Glossary of Water Treatment Terms & Definitions - I



The water entering a water treatment devise.

Inorganic Matter

Matter which is not derived from living organisms and contains no organically produced carbon; includes rocks, minerals and metals.

In-parallel Flow

A piping arrangement which directs separate streams through two or more water treatment units in a balanced manner, providing equal flow to each device. The inlets of two or more units are connected together and the outlets are connected together such that water will flow through the units simultaneously.

In-series Flow

A piping system in which all of the effluent flow of one unit in a water treatment system is fed to a second and succeeding unit. This arrangement achieves a greater reduction of contaminants than can be obtained by the passage through a single unit.


An atom, or group of atoms in a solution which function as a unit, and has a positive or negative electrical charge, due to the gain or loss of one or more electrons. It is smaller than a colloid.

Ion Exchange

A reversible process in which ions are released from an insoluble permanent material in exchange for other ions in a surrounding solution; the direction of the exchange depends upon the affinities of the ion exchanger for the ions present and the concentration of the ions in the solution. The ion exchanger media is an insoluble permanent solid medium. for a product offering.

Iodine Number

A measure of the ability of activated carbon to adsorb substances with low molecular weights. It is the milligrams of iodine that can be adsorbed on one gram of activated carbon.


The dissociation of molecules into simpler, electronically charged particles. It is related to the gaining or losing of electrons causing the atoms to become electronically charged.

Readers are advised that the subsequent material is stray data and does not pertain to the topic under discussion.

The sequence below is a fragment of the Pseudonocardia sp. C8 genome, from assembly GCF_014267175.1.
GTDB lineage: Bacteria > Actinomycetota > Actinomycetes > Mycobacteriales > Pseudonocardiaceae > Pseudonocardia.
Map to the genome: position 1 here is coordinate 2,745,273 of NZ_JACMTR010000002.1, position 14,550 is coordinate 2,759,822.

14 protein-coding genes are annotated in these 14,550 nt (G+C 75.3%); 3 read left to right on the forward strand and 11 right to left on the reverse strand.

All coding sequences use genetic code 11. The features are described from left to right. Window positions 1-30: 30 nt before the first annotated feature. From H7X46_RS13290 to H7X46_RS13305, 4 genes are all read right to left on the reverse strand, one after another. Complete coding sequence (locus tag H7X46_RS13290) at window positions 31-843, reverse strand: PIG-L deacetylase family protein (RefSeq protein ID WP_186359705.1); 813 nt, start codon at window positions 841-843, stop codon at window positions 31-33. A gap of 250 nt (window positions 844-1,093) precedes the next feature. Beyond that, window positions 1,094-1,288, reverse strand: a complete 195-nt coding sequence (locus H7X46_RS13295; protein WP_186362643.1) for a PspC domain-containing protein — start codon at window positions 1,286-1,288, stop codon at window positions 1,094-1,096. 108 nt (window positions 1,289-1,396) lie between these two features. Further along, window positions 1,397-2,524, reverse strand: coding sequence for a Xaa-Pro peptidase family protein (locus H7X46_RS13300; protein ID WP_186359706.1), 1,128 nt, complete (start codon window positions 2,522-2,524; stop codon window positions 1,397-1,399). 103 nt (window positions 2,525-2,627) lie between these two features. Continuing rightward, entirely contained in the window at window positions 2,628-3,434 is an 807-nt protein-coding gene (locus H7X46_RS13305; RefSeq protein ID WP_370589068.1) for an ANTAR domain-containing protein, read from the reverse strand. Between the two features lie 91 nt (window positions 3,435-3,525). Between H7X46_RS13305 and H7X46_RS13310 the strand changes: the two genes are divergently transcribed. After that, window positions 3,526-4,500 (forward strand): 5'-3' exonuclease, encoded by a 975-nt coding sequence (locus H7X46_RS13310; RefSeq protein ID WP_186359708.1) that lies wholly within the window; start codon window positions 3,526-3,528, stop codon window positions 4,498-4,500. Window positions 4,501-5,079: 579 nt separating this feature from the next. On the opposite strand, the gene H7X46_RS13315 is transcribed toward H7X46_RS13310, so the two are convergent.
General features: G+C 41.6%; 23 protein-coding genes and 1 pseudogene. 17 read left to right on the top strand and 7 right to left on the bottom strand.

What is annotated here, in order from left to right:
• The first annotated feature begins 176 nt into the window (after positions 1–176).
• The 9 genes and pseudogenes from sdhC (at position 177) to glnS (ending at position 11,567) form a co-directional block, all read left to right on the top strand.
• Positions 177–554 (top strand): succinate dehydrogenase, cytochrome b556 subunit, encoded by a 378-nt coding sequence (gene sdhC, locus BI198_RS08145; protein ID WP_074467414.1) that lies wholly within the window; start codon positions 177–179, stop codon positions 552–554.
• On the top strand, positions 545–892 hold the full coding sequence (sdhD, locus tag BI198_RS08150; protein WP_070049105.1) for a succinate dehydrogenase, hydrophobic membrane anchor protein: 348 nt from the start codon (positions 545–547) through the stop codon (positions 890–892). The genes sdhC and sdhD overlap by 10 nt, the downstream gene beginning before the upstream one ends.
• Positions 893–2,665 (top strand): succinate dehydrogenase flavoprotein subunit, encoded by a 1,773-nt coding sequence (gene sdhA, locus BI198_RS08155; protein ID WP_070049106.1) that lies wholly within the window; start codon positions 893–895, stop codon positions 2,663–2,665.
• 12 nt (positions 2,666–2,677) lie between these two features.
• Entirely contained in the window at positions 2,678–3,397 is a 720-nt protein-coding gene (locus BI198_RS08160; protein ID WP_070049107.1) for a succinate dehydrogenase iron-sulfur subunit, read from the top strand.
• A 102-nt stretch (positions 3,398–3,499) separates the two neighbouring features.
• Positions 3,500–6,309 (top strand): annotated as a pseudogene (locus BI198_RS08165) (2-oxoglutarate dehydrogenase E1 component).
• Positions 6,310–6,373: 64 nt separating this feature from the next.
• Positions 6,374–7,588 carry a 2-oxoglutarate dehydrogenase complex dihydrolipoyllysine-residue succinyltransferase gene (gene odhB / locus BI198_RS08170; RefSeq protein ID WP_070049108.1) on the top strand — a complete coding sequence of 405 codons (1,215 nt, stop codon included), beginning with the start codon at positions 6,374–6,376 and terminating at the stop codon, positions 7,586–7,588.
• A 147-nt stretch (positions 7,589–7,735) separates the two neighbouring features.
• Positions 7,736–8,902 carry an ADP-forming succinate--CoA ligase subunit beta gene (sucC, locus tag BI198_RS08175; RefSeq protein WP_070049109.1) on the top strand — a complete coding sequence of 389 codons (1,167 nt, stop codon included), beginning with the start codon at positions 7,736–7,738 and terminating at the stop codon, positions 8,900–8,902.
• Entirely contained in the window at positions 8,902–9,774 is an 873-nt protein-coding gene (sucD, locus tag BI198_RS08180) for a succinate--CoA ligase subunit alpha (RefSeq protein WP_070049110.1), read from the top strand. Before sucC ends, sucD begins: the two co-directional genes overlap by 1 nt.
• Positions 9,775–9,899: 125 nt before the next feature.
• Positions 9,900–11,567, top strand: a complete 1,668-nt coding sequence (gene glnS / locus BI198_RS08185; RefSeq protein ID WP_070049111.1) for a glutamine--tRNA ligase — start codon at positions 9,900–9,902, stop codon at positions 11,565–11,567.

An element often found dissolved in ground water (in the form of ferrous iron) in concentrations usually ranging from zero to 10 ppm (mg/l). It is objectionable in water supplies because of the staining caused after oxidation and precipitation (as ferric hydroxide), because of tastes, and because of unsightly colors produced when iron reacts with tannins in beverages such as coffee and tea. As little as 0.3 ppm of iron can cause staining. (See also ferrous iron, ferric iron, and heme iron).
See also Ferrous iron, Ferric iron

Iron Bacteria

Organisms which are capable of utilizing ferrous iron, either from the water or from steel pipe, in their metabolism, and precipitating ferric hydroxide in their sheaths and gelatinous deposits. These organisms tend to collect in pipe lines and tanks during periods of low flow, and to break loose in slugs of turbid water to create staining, taste and odor problems.

Iron Bacteria are actually living organisms, which feed on iron in water, iron pipes and fittings. They pose no health risk but can be very damaging to the plumbing system. These bacteria form a reddish-brown slime, which may clog pipes and fixtures. Occasionally this slime breaks loose causing spurts of extremely discolored water. Iron bacteria can be identified by reddish-brown or sometimes yellow, gelatinous formations on the surface of the water in toilet flush tanks or by slimy clumps of iron oozing form pipe leaks or corrosion. They can cause bad tastes and odors in the water supply.

Iron bacteria can not be treated by most common water filtration methods and can cause fouling in water treatment equipment. In extreme cases it can actually clog and destroy well pumps.

To treat this problem you must first kill the bacteria by chlorination or some other oxidizing-disinfecting method and then filter it out of the water.The well and all the piping must first be treated with heavy amounts of chlorine for an extended period of time, using a process known as "shock chlorination."

Iron Fouling

The accumulation of iron on and within an ion exchange resin or filter bed resulting in a reduced capacity of the media.